By Dan Gilgoff, God & Country
How to explain ardently antiabortion Kansas Sen. Sam Brownback's early support for Kathleen Sebelius, an ardent abortion rights supporter and a fellow Kansan, to head the Department of Health and Human Services? Kansas courtesy—and the fact that Barack Obama won in November and gets to appoint whom he wants. At least that's what the senator is saying publicly.
But two sources tell me that Brownback's people have been making the case to antiabortion groups—especially those in Kansas—that there's a strong political rationale for installing the Kansas governor in Washington. The move gets her out of Kansas, Brownback's argument goes, heading off her expected run for the Senate in 2010. Which means the Sunflower State Senate seat that Brownback's vacating for a gubernatorial run is likely to stay in Republican hands, since the Kansas Democratic Party doesn't have another candidate who is half as popular as Sebelius. And that's good for the antiabortion cause, according to the reasoning.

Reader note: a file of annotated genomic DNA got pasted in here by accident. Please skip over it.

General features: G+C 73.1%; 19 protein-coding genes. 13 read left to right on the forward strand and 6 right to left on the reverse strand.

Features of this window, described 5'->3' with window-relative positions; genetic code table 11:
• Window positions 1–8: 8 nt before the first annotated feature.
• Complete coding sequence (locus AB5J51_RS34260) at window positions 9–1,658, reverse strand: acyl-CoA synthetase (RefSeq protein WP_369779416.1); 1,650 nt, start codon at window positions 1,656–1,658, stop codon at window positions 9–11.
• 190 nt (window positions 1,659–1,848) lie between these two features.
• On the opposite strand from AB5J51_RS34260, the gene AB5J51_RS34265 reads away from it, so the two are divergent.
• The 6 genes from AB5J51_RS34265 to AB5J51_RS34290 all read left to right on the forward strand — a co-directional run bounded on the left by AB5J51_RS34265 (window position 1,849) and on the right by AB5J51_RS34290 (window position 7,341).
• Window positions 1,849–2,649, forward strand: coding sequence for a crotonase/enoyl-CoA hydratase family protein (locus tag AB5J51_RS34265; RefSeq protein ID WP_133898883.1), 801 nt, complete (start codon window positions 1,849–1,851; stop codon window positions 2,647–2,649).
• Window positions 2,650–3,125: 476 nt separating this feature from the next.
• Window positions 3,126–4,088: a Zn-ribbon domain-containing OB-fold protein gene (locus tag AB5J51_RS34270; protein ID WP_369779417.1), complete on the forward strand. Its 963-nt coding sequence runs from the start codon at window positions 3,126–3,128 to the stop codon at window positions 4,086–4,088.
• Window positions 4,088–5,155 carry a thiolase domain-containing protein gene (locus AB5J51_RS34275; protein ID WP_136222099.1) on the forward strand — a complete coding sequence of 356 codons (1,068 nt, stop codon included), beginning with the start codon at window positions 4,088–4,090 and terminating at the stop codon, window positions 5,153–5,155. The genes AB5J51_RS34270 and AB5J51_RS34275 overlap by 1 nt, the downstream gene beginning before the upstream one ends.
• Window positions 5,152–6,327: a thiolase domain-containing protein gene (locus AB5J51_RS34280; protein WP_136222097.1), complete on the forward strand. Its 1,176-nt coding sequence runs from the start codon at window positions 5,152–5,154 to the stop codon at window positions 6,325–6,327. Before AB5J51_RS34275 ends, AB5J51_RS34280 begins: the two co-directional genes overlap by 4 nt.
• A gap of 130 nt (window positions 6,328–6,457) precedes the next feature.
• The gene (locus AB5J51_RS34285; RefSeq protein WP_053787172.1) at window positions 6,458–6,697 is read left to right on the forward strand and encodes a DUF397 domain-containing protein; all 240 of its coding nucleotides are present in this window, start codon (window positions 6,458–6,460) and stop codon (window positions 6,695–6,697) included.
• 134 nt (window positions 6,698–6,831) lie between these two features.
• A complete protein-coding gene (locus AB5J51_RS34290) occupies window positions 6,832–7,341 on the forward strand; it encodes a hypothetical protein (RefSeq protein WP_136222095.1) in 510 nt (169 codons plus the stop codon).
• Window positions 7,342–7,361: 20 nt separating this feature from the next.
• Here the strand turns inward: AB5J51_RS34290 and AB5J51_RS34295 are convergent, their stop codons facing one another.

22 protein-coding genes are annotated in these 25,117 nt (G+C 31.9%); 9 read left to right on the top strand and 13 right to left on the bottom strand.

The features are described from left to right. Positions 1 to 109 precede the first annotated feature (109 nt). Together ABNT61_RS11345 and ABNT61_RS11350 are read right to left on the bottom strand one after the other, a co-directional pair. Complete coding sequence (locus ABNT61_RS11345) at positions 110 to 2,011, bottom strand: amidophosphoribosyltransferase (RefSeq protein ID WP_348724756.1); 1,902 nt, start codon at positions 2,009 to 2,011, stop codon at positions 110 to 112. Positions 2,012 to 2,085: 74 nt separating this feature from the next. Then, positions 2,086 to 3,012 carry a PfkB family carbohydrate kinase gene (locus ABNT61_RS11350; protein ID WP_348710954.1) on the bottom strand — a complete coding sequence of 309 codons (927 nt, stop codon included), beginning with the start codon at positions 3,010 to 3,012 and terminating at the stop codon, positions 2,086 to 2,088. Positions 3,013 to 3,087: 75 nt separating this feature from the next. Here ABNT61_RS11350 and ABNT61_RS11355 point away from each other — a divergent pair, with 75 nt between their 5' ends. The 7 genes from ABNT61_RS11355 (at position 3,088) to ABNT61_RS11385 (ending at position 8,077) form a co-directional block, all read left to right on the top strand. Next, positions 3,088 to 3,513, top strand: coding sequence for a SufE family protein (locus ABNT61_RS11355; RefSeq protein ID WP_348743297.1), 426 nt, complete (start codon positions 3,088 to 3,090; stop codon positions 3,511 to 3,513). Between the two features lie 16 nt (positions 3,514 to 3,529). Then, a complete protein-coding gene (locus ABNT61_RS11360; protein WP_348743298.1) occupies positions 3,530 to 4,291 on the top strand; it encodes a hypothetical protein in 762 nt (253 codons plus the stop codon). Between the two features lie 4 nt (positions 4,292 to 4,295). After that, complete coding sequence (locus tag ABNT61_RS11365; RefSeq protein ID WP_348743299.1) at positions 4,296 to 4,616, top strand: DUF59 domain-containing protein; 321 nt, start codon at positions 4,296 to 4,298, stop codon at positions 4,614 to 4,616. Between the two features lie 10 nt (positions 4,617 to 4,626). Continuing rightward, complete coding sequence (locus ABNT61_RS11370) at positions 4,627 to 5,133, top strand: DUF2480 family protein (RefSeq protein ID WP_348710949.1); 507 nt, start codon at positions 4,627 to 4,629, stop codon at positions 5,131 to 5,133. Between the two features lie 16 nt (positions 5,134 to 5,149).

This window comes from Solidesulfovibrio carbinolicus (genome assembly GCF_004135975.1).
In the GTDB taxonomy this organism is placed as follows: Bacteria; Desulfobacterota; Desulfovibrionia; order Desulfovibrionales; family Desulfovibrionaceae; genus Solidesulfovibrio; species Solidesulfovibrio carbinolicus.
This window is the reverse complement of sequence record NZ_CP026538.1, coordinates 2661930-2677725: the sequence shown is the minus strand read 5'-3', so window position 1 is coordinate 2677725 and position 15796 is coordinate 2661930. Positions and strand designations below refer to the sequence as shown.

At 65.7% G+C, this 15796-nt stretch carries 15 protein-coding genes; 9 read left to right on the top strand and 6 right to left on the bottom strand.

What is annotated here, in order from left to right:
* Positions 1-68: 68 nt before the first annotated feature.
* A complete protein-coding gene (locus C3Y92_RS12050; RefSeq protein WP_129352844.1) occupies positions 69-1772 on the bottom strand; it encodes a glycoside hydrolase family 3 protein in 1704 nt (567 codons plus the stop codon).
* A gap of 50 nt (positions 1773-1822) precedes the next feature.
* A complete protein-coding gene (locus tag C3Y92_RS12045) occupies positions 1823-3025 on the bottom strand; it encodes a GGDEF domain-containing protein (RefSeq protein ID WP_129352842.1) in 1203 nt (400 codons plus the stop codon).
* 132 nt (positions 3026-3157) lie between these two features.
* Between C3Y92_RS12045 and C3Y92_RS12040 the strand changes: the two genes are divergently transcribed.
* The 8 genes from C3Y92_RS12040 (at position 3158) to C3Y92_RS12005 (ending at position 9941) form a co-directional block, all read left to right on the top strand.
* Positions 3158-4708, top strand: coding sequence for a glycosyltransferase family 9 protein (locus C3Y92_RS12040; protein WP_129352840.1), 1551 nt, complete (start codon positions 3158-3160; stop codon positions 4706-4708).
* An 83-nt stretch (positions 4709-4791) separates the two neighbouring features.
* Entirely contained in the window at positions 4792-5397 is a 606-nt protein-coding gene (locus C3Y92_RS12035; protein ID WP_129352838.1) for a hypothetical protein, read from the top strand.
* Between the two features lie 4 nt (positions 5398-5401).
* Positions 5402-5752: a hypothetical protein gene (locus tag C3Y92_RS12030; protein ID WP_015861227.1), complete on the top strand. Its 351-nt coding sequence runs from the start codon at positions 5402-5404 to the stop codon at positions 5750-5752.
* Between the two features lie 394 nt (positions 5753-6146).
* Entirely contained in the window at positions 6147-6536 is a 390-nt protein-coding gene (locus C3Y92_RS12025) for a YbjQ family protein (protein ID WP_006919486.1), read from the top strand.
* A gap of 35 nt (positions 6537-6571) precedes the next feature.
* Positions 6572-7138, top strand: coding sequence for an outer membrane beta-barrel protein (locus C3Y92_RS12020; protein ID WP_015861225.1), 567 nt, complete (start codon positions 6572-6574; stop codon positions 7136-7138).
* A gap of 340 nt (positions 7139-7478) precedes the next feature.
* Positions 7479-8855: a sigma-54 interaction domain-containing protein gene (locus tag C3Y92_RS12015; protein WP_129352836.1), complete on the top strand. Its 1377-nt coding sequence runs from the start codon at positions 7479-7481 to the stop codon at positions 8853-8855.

"It was much more important that the Senate seat remain red than it was that Brownback directly oppose Sebelius at HHS," says one person familiar with the situation who would only speak anonymously, "given that Obama is going to be driving the HHS agenda regardless of who's in charge."
A second source, Family Research Council Action lobbyist Tom McClusky, told me today that he's now heard Brownback's argument for backing Sebelius from a half-dozen Republican senators. But that doesn't mean antiabortion groups support the plan. "It's wrong on two counts," McClusky tells me. "They're putting politics before policy. And secondly, the Republicans are trying to predict an election two years out, which is impossible."